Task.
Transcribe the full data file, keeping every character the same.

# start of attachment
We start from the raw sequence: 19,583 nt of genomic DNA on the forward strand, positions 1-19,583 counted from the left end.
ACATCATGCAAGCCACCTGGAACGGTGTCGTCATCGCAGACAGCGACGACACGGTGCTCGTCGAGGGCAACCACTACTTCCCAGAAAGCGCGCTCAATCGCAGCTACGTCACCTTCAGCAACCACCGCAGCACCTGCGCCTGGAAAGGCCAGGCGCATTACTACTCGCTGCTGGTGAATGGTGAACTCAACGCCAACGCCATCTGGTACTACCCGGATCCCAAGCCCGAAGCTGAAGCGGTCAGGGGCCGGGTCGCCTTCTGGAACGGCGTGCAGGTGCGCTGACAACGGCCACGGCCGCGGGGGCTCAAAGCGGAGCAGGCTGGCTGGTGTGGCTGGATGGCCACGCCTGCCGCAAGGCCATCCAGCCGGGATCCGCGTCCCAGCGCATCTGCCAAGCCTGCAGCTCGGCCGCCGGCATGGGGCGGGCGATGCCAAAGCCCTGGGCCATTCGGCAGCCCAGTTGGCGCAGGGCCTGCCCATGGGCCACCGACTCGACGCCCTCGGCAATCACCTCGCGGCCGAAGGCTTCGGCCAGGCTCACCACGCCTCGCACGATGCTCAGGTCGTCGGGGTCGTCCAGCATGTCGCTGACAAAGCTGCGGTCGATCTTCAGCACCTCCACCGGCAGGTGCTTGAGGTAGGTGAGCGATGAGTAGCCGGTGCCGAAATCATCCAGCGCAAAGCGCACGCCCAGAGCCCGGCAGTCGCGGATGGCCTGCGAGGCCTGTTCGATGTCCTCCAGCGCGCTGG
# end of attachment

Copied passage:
We start from the raw sequence: 19,583 nt of genomic DNA on the forward strand, positions 1-19,583 counted from the left end.
ACATCATGCAAGCCACCTGGAACGGTGTCGTCATCGCAGACAGCGACGACACGGTGCTCGTCGAGGGCAACCACTACTTCCCAGAAAGCGCGCTCAATCGCAGCTACGTCACCTTCAGCAACCACCGCAGCACCTGCGCCTGGAAAGGCCAGGCGCATTACTACTCGCTGCTGGTGAATGGTGAACTCAACGCCAACGCCATCTGGTACTACCCGGATCCCAAGCCCGAAGCTGAAGCGGTCAGGGGCCGGGTCGCCTTCTGGAACGGCGTGCAGGTGCGCTGACAACGGCCACGGCCGCGGGGGCTCAAAGCGGAGCAGGCTGGCTGGTGTGGCTGGATGGCCACGCCTGCCGCAAGGCCATCCAGCCGGGATCCGCGTCCCAGCGCATCTGCCAAGCCTGCAGCTCGGCCGCCGGCATGGGGCGGGCGATGCCAAAGCCCTGGGCCATTCGGCAGCCCAGTTGGCGCAGGGCCTGCCCATGGGCCACCGACTCGACGCCCTCGGCAATCACCTCGCGGCCGAAGGCTTCGGCCAGGCTCACCACGCCTCGCACGATGCTCAGGTCGTCGGGGTCGTCCAGCATGTCGCTGACAAAGCTGCGGTCGATCTTCAGCACCTCCACCGGCAGGTGCTTGAGGTAGGTGAGCGATGAGTAGCCGGTGCCGAAATCATCCAGCGCAAAGCGCACGCCCAGAGCCCGGCAGTCGCGGATGGCCTGCGAGGCCTGTTCGATGTCCTCCAGCGCGCTGG